They wouldn't do the job when each tree pot can 'collect' five litres of water in an hour of heavy rain. I normally leave the water level in the saucers very low but when it rains I go out between downpours, suck the excess water from them and store it for drier weather. I have a row or six 60l black plastic rubbish bins that I put the water in until needed again. Whenever possible I re-purpose mass-produced items that are usually cheap - these cost me $9 each including a lid and I bought them over a couple of months - the lids are a must have to keep mosquitos from breeding in the stored nutrient-filled water.
I try to never let the saucers dry out as I have small aquatic snails in them which eat the algae that grows there and contribute their own manure to the system when I suck water out. I use pots that are fairly tall with the bottom 15% or so (the part that sits in the saucers) filled with pine bark 'nuggets' so the media isn't always soaked. I re-pot about every two years on average (if they're in the largest pots I root prune and replace ~50% of the media - if not I go up a size). Usually by that time the bark is just starting to rot down and become part of the media, which has caused a bit of subsidence and made room for the composted manure / seaweed top-dressing that I do whenever the trees have a growth spurt.
Cheers,
--
Shaun.

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Once upon a time on usenet Leon Fisk wrote:

Thanks for the suggestion Leon. I have something similar which I used to remove crankcase oil from my mower for oil changes now I've repurposed the 'giant syringe' that I got with it. However it wouldn't work well for me for removing water from my plant saucers - I have chronic back pain and can't bend forward for long (and there's not always room to crouch near a potted tree).
Hence the syringe with a couple feet of hose on it works well, I hardly need to bend at all - if only it had a one litre barrel instead of the 250ml that it can suck at a time then life would be easier for me.
Cheers,
--
Shaun.

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On Tue, 5 May 2015 14:09:19 +1200
<snip>

Well, I understand. Some other ideas for you...
Aquarium pump.
Veterinary/livestock supply, may have some large syringes available.
Little pumps you can run/use with a power drill, maybe a battery drill would work. Problem with them though is they usually don't last long pumping dirty (gritty) water:
http://www.harborfreight.com/catalogsearch/result?q=drill+pump
An automotive parts store may have an oil suction pump like this too:
(Amazon.com product link shortened)
I've had one for a long time. The metal housing is the same as a grease gun uses. You just pull the plunger back and then push it back in to squirt out the contents. The house could be lengthened some I'm sure. If you got one from a local auto supply they could probably sell you some hose too.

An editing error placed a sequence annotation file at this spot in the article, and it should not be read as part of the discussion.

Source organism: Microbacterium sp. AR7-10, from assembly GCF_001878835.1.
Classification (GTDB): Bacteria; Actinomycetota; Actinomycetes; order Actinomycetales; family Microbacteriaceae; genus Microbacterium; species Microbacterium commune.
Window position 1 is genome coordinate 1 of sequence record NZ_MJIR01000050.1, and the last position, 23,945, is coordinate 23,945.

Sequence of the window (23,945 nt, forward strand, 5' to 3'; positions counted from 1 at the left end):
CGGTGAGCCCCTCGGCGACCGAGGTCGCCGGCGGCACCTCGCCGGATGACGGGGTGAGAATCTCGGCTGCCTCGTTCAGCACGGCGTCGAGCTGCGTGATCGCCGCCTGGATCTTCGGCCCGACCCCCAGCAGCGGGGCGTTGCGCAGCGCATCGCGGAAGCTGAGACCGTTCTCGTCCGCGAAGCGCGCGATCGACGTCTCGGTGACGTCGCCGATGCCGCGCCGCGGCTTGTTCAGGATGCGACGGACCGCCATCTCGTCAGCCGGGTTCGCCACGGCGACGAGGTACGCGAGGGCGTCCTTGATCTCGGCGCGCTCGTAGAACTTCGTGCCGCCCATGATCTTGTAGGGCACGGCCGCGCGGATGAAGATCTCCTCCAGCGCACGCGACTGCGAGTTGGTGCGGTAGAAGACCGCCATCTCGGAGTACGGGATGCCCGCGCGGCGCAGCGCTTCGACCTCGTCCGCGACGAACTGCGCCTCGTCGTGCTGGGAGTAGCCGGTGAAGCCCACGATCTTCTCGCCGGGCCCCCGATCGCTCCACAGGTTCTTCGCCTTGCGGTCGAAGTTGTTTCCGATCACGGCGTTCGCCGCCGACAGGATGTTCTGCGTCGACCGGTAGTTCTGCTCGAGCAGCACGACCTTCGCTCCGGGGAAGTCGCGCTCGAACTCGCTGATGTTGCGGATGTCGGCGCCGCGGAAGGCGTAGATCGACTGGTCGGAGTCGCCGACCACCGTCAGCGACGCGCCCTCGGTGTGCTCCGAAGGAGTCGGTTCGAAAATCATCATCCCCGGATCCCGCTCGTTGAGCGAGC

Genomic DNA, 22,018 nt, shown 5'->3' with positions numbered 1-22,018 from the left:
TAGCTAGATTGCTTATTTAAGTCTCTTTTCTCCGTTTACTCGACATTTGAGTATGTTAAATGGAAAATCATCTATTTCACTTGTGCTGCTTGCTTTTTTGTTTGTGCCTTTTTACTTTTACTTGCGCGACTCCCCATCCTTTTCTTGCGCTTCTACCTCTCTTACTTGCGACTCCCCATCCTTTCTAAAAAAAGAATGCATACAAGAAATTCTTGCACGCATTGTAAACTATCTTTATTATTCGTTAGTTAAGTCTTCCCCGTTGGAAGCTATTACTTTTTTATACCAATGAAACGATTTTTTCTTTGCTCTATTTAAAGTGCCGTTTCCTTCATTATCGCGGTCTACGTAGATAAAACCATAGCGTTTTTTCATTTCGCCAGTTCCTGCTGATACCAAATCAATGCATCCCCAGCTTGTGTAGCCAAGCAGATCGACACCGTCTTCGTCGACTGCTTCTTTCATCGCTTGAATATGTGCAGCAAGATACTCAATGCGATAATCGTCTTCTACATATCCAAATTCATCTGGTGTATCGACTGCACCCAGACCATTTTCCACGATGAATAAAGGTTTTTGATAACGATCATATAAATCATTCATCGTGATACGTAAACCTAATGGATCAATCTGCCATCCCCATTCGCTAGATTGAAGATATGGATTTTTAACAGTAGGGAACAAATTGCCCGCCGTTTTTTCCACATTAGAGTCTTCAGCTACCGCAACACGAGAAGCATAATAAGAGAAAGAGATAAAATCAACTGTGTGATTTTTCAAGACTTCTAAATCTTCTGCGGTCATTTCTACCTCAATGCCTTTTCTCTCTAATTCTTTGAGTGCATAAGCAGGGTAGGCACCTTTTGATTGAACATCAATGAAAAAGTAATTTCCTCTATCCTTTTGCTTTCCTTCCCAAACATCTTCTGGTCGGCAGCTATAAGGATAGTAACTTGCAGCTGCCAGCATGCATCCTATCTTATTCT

I quite often wander around the hardware store looking for things that I can re-purpose to do an odd job. It's become a lot easier now with the internet and good website search functions ;-)
--
Leon Fisk
Grand Rapids MI/Zone 5b
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Leon Fisk wrote:

often these must be submerged to work very well, but they can be very inexpensive. i have one that i've used here for years to drain the pond and some other low head sump pumping from holes we've done for footings. i think it cost me all of $7 at the pet store. take it apart once in a while to clean and inspect it, but otherwise it's done fine. magnetic impeller.
songbird
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Once upon a time on usenet songbird wrote:

Yep. As I said to Leon I have a few of these around the place but they don't fit into the space around the pots (also I'd need to run around when there's a break in the rain not only with a pump and bucket but also with an extension cord).
Cheers.
--
Shaun.

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Once upon a time on usenet Leon Fisk wrote:

Sorry for the delay in returning to the group and replying.

I keep fish so have these at hand. No chance. Some of the suacers I empty and only 2" wider than the pot and 2" deep. Most aquarium pumps need to be submerged and the ones that don't need to be below the water level and primed then watched so they don't run dry. Not possible, or more accurately practical.

Heh! We think alike. Alas the largest is 50ml and I really want something that can suck up to a litre.

Yep. The other problem is that I'd need to bend down a lot and I have a really bad back.

This is remarkably similat to the 250ml thing I use now (with a length of tube on the end so I don't need to bend so much). However the rubber washer's gone in mine and I can't find a replacement. I'm in New Zealand and this type of thing is impossible to find - at least so far. :-/

I do the same thing. Thanks for your input.
--
Shaun.

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On 21/04/2015 6:38 PM, David Hare-Scott wrote:

I've been hearing about the weather up your way whilst we were in NZ (from whence we've just returned). Sounds pretty grim. Hope all remains at just a nuisance level for you.
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David Hare-Scott wrote:

which river is it?
your pastures will be happy. :)
hope you find your missing irrigation parts!
songbird
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songbird wrote:

a tributary of the Karuah system

.... as the actress said to the bishop.
--
David

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David Hare-Scott wrote:

are you far enough upstream that you don't have to worry too much about pollution in the river sediments?

ouch!
songbird
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songbird wrote:

Yes the silt is quite Ok. We will not be trudging through the contents of some septic tank nor toxic sprays or any such.

The lost pipe turned up after the water receded almost where I had left.
--
David

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David Hare-Scott wrote:

...

that's good to hear!
around here there are ok regulations about septic systems, i don't worry about them being in the flood- waters, but the floodwaters here come across sprayed fields so that does bother me. i've blocked the most likely flow now (can't do much about wind blown gunk) and hope that will solve that problem.

:)
songbird